The Darkness that Comes Before, R. Scott Bakker's magnificent debut, drew thunderous acclaim from reviewers and fellow fantasy authors. Listeners were invited into a darkly threatening, thrillingly imaginative universe as fully realized as that of any in modern fantasy and introduced to one of the genre's great characters: the powerful warrior-philosopher Anasrimbor Kelhus, on whom the fate of a violently apocalyptic Holy War rests. Bakker's follow-up to The Darkness that Comes Before, The Warrior Prophet enticed readers further into the richly imagined world of myth, violence, and sorcery. The startling and far-reaching answers to these questions are brought into thrilling focus in The Thousandfold Thought, the conclusion to The Prince of Nothing trilogy.
Casting into question all the action that has taken place before, twisting listeners' intuitions in unforeseen directions, and remolding the fantasy genre to broaden the scope of intricacy and meaning, R. Scott Bakker has once again written a fantasy novel that defies all expectations and rewards the listener with an experience unlike any to be had in the canon of fantasy literature.
©2006 R. Scott Bakker (P)2012 Audible, Inc.
"The Prince of Nothing trilogy is a work of unforgettable power." (Publishers Weekly)
After listening to the last ten minutes I sat dumbfounded for a good five minutes. Suddenly things foreshadowed and subtle tidbits started to make sense. The tingling sensation when you realize you've just read something awesome kicked in; it continues as I write this.
I have a feeling the ending of this series could polarize readers much like the First Law Trilogy. I however loved it.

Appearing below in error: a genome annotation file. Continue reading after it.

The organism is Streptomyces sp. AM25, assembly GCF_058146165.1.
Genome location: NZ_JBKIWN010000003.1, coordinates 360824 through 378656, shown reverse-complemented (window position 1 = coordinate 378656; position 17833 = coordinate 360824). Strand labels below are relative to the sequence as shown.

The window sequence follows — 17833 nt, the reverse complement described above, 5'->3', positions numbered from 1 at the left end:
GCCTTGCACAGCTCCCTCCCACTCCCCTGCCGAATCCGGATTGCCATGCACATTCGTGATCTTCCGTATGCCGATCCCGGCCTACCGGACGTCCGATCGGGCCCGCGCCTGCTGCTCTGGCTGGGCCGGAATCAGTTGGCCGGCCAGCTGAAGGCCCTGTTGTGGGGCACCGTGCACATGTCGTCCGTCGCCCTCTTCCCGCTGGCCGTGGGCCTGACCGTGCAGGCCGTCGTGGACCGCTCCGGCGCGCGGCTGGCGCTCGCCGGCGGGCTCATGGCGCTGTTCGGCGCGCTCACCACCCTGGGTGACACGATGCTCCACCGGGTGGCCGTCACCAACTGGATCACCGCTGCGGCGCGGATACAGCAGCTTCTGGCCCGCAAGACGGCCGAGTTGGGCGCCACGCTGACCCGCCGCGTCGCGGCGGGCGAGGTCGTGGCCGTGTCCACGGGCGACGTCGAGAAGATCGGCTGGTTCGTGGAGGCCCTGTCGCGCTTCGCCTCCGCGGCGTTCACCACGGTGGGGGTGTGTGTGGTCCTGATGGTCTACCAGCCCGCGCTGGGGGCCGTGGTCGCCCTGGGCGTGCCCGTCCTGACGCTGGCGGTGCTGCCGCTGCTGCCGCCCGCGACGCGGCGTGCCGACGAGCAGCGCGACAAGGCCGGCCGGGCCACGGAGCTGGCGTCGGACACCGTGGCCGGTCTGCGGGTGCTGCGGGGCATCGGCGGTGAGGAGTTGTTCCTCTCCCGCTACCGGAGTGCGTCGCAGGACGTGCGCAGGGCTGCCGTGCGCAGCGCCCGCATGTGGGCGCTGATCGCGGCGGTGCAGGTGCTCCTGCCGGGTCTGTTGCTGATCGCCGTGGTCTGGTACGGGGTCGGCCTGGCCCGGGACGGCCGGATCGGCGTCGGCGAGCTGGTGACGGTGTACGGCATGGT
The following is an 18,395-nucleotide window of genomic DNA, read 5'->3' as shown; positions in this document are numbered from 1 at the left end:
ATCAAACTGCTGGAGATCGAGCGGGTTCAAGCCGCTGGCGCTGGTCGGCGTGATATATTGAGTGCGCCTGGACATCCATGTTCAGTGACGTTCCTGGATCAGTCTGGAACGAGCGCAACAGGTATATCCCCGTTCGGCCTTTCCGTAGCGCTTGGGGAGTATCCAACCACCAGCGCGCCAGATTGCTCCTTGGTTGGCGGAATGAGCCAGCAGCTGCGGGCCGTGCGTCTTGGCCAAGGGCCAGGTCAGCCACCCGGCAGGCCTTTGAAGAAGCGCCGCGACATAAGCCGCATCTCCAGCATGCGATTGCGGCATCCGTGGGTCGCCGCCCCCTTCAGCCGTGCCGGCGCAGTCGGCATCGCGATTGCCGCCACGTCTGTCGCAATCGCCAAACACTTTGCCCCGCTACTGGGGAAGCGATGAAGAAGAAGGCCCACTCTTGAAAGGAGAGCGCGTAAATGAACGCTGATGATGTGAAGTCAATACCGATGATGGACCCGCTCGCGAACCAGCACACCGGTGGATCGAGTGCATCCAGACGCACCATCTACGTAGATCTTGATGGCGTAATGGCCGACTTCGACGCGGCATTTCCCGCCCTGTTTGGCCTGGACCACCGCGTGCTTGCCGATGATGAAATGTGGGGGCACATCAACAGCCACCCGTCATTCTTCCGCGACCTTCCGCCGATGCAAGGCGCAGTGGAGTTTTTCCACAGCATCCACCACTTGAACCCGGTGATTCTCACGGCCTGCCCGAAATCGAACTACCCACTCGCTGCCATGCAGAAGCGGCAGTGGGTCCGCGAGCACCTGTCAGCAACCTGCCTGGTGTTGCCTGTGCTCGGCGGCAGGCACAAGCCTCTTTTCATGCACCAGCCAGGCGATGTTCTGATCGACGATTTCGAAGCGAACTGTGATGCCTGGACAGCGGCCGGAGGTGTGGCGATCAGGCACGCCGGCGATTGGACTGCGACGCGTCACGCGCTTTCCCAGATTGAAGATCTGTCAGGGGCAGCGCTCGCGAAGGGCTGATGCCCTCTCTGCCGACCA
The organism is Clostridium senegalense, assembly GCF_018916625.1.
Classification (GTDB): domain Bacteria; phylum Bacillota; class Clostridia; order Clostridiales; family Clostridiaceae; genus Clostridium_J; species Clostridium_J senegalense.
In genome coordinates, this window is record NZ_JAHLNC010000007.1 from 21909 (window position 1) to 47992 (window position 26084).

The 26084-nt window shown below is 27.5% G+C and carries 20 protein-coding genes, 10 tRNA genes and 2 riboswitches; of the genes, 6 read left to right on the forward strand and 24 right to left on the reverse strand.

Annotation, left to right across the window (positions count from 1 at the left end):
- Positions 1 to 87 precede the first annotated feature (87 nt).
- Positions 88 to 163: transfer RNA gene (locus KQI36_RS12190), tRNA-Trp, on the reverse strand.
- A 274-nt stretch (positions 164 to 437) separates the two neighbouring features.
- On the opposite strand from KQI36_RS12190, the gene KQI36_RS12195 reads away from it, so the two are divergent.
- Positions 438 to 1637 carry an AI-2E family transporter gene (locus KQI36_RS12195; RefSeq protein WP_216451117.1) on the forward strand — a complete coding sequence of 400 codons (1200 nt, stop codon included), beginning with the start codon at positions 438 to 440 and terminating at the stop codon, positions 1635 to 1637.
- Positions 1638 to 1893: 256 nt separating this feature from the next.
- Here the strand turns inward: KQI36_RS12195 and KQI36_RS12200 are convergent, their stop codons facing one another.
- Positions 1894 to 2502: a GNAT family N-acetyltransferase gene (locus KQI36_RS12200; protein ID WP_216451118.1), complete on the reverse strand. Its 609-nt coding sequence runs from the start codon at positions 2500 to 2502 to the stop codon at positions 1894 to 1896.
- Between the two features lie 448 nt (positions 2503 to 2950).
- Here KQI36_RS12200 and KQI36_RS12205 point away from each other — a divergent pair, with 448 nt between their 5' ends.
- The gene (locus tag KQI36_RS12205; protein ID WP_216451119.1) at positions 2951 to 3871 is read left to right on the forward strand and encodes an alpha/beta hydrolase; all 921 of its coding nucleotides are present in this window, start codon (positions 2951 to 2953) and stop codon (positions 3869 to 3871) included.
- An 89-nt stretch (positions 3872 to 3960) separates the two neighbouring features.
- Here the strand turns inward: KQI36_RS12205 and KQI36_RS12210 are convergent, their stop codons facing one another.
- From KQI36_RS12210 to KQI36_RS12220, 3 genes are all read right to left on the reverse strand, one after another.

Great book. Very enjoyable but like the previous books it moves very slow. The ending climax was disappointing and at times it became difficult to root for anyone. I'm glad I listened to it but I won't be getting the others books because it takes so long for anything to happen.
Not telling me things instead of showing me things for eight hours straight.
Not having an hour long intro with a very poor story line.
He could have used multiple tones of voice and inflection instead of being monotone.
I'm not sure whether or not this book was poor because of the presenter or the writer. It reminded me of my childhood in school when my teacher would tell me "Don't tell me show me!".
"Violent but thoughful"
This is the start of the Prince of nothing series and revolves around the character Anusurimbor Kelhus, a wandering vagabond who meets up with the last member of a barbarian tribe, Naiur Urs Skiotha. His immediate task is to track down his father who joined a sect of heretic priests in the far south.
Along the way he meets up with a prostitute and a learned schoolman and uses his preternatural powers to take over a crusade.
The narrator does a wonderful job with all the names and places and really brings the book to life.
The whole series is a bit unrelenting in it's bleakness and violence but it is an interesting take on the relationship between religion and politics, and the motivations of people in society.
Report Inappropriate Content